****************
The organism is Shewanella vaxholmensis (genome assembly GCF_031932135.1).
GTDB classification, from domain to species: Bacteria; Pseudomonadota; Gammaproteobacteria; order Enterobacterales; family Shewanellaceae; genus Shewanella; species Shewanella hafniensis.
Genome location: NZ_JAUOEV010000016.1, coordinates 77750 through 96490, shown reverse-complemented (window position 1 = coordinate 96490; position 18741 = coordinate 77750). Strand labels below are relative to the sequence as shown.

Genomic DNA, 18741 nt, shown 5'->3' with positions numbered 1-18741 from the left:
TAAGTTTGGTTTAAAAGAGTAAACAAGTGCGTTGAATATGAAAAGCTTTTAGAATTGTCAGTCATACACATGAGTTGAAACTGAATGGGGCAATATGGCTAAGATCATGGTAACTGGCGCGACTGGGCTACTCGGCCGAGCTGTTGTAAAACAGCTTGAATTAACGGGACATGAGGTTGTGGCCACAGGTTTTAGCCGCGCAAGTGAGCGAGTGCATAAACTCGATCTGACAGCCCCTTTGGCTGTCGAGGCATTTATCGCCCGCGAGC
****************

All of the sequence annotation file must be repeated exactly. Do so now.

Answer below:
The organism is Shewanella vaxholmensis (genome assembly GCF_031932135.1).
GTDB classification, from domain to species: Bacteria; Pseudomonadota; Gammaproteobacteria; order Enterobacterales; family Shewanellaceae; genus Shewanella; species Shewanella hafniensis.
Genome location: NZ_JAUOEV010000016.1, coordinates 77750 through 96490, shown reverse-complemented (window position 1 = coordinate 96490; position 18741 = coordinate 77750). Strand labels below are relative to the sequence as shown.

Genomic DNA, 18741 nt, shown 5'->3' with positions numbered 1-18741 from the left:
TAAGTTTGGTTTAAAAGAGTAAACAAGTGCGTTGAATATGAAAAGCTTTTAGAATTGTCAGTCATACACATGAGTTGAAACTGAATGGGGCAATATGGCTAAGATCATGGTAACTGGCGCGACTGGGCTACTCGGCCGAGCTGTTGTAAAACAGCTTGAATTAACGGGACATGAGGTTGTGGCCACAGGTTTTAGCCGCGCAAGTGAGCGAGTGCATAAACTCGATCTGACAGCCCCTTTGGCTGTCGAGGCATTTATCGCCCGCGAGC